The risks and other factors to consider about a mammogram
The risks of a mammogram
Mammograms emit radiation: However, the dose of radiation is low and often the benefits of the procedure outweigh your risk of exposure to radiation.
Other factors to consider
While exceptionally helpful in breast examination and the early detection of breast cancer and other possible issues, mammograms do have some limitations:
- Mammograms can be inaccurate: The accuracy is dependent on the exact technique used and the radiologist skills. Factors for example breast density and age may also result in a false-positive or false-negative mammogram. Younger women are known to have more ligaments and glands in their breasts, this results in breast tissue being dense, which can disguise the cancer signs. As women age their breast tissue becomes more fatty with fewer glands, allowing mammograms to be interpreted easier.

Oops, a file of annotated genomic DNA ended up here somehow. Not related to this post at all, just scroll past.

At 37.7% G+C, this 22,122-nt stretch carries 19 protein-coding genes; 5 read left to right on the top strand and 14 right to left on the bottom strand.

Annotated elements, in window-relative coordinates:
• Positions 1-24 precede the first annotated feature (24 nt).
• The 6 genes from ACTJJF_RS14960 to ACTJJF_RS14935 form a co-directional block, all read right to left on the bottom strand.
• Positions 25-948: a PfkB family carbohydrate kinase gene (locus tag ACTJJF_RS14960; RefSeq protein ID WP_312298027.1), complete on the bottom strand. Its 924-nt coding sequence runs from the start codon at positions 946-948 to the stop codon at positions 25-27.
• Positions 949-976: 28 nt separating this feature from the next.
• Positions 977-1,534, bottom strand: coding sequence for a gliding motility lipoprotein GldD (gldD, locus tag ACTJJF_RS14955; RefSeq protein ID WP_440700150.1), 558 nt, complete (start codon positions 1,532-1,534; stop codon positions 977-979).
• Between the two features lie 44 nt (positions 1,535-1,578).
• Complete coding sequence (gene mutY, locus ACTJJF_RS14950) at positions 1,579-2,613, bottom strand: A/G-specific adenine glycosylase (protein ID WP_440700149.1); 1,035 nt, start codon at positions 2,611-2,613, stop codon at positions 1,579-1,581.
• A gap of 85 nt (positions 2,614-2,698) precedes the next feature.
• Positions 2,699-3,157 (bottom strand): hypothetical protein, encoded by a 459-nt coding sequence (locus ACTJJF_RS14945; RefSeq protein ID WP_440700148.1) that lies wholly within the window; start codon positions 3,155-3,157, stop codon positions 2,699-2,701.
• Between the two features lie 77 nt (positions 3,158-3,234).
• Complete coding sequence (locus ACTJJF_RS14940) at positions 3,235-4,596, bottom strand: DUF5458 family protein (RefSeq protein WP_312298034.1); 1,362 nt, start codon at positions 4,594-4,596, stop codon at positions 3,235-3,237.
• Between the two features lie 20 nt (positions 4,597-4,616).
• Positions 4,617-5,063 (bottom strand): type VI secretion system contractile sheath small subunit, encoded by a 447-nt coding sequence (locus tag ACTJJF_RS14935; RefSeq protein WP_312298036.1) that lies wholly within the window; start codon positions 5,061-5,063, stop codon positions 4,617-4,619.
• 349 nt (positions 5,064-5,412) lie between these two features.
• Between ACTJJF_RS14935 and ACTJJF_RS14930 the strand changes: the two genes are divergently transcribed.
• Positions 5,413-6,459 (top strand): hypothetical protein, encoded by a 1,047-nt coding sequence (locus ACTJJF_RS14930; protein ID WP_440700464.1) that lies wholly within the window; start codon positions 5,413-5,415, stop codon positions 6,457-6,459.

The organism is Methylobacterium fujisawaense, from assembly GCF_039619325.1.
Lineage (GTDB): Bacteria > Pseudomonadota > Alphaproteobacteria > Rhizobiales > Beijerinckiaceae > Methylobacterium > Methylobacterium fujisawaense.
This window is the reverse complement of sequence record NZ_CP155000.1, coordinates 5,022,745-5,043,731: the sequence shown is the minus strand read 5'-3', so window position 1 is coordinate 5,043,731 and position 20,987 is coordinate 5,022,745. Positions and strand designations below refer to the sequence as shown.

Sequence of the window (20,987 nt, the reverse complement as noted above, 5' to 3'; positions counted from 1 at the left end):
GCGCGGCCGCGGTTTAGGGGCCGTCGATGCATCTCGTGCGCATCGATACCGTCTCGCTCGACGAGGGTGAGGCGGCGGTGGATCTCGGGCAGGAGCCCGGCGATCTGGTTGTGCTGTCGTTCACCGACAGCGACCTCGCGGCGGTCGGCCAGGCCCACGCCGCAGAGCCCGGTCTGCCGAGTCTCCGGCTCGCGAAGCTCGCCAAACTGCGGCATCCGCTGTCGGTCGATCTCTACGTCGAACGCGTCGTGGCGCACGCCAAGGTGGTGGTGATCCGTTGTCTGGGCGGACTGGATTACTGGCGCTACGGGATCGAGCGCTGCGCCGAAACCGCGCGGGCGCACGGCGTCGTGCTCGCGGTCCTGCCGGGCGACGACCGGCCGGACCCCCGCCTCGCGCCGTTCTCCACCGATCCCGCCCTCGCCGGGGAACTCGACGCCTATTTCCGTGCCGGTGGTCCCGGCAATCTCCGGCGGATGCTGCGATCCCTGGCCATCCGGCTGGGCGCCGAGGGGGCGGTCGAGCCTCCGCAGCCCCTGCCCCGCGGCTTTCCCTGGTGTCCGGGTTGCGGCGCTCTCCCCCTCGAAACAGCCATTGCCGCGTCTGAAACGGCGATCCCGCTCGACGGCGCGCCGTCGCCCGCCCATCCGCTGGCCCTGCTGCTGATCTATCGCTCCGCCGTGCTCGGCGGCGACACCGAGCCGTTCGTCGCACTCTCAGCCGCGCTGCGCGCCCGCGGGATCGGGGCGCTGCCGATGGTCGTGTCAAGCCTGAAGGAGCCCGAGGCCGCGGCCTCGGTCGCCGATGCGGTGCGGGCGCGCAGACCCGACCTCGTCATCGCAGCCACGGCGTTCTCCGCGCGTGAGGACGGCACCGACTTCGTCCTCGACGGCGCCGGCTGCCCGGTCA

- Additional testing may be recommended after a mammogram: Only about 10% of women need additional testing due to abnormal findings. If the mammogram is seen to be abnormal, the radiologist will often look at previous mammograms in comparison to see if the change is serious.
- Not all cancers can be detected through a screening mammography: In some cases, cancers that have been detected through a physical examination, such as a lump, are unable to be seen in a mammogram. This is normally due to the cancer being in a place that is hard to be viewed by the mammography, like under the arm. Mammograms are able to miss one in five cancers.
- Some tumours discovered by mammography cannot be cured: Aggressive types of cancer that spread more rapidly are able to spread to other different of the body.
Depending on your results, your doctor will explain your report to you and recommend the next steps if any abnormalities were detected.